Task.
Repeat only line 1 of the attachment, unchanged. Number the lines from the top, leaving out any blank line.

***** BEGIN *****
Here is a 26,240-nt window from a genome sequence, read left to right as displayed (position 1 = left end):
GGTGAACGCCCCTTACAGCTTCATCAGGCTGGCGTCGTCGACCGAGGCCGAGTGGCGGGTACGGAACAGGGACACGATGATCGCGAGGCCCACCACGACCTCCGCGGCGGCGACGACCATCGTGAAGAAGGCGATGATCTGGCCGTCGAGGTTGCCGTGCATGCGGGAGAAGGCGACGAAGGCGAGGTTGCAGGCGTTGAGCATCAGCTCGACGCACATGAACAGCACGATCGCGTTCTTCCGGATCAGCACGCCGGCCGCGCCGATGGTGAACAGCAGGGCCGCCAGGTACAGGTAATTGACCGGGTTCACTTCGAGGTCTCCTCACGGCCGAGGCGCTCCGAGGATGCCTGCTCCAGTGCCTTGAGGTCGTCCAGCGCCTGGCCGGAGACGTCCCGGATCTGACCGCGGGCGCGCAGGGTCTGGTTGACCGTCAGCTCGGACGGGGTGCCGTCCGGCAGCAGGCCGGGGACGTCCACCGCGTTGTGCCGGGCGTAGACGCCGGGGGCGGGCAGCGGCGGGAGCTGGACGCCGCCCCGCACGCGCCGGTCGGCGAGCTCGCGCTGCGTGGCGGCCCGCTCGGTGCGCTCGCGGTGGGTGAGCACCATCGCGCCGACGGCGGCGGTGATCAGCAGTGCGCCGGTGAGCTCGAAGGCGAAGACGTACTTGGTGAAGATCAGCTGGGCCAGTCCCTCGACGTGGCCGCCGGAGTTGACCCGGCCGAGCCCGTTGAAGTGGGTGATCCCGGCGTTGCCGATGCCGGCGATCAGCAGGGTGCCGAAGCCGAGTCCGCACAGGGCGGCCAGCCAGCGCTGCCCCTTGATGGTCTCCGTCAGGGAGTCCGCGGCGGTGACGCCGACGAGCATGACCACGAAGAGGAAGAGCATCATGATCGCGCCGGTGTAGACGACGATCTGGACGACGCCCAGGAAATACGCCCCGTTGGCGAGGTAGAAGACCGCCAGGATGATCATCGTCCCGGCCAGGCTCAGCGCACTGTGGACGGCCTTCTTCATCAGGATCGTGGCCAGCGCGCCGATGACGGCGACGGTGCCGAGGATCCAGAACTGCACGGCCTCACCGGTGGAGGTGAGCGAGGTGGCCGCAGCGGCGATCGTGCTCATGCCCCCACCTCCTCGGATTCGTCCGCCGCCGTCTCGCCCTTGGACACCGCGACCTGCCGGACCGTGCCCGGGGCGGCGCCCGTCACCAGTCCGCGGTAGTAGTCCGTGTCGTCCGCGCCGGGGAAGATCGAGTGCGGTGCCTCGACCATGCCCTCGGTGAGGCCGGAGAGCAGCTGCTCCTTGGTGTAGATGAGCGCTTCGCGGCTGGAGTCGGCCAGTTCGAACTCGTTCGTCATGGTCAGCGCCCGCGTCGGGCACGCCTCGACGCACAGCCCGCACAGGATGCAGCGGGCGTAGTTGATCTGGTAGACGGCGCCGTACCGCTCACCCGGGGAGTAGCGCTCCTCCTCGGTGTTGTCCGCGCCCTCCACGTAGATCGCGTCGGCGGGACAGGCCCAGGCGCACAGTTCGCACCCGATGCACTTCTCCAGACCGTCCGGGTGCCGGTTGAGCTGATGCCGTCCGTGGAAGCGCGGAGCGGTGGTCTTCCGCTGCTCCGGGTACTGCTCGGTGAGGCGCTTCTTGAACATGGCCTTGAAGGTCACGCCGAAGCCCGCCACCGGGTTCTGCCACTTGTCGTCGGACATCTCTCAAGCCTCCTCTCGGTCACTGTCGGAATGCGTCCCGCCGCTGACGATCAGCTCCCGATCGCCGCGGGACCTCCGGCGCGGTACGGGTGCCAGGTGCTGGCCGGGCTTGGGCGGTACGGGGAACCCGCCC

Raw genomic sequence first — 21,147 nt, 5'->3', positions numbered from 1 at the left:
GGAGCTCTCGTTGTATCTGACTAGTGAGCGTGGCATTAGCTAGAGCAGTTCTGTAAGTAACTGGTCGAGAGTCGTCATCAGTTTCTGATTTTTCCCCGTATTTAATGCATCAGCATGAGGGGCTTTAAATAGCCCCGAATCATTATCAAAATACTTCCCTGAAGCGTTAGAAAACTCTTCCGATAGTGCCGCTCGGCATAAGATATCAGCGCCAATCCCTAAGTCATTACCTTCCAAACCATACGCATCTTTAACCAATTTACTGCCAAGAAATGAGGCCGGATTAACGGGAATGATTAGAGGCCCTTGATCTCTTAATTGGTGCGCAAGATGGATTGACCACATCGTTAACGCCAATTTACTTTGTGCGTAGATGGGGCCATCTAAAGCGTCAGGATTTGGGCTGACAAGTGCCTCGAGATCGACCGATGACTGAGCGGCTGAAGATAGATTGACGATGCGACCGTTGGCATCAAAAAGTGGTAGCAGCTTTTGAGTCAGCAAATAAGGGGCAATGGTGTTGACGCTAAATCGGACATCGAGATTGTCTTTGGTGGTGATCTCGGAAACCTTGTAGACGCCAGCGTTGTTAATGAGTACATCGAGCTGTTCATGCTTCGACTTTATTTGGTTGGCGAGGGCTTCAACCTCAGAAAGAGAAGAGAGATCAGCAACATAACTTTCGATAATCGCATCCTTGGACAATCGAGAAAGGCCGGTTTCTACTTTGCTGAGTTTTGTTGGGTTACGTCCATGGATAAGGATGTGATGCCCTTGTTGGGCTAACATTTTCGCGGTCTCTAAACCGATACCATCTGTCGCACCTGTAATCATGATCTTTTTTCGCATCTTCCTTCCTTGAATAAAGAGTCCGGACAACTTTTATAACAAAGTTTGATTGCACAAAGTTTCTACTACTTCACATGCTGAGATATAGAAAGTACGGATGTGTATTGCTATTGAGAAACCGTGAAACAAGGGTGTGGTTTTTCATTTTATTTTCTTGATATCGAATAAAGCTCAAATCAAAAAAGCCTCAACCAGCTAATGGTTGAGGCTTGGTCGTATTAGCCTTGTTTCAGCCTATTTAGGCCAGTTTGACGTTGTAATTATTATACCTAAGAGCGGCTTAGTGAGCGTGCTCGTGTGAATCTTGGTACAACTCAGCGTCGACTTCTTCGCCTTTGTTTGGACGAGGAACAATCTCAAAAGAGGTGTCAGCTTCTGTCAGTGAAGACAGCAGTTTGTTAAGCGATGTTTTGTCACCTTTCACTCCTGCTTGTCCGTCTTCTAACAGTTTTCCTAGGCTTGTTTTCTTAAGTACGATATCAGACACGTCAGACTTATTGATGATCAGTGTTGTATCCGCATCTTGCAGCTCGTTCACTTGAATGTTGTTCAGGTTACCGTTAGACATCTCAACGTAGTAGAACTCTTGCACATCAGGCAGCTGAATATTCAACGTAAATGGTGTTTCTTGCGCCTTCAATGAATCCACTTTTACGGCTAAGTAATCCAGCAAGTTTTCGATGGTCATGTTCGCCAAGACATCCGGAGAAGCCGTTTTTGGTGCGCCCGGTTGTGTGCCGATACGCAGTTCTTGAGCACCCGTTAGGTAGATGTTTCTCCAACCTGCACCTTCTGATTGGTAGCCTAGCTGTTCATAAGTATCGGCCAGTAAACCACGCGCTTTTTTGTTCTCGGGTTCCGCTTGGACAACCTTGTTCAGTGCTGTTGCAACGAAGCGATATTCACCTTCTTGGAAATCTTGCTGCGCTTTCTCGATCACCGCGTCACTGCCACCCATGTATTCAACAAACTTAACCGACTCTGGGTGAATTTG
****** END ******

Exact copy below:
Here is a 26,240-nt window from a genome sequence, read left to right as displayed (position 1 = left end):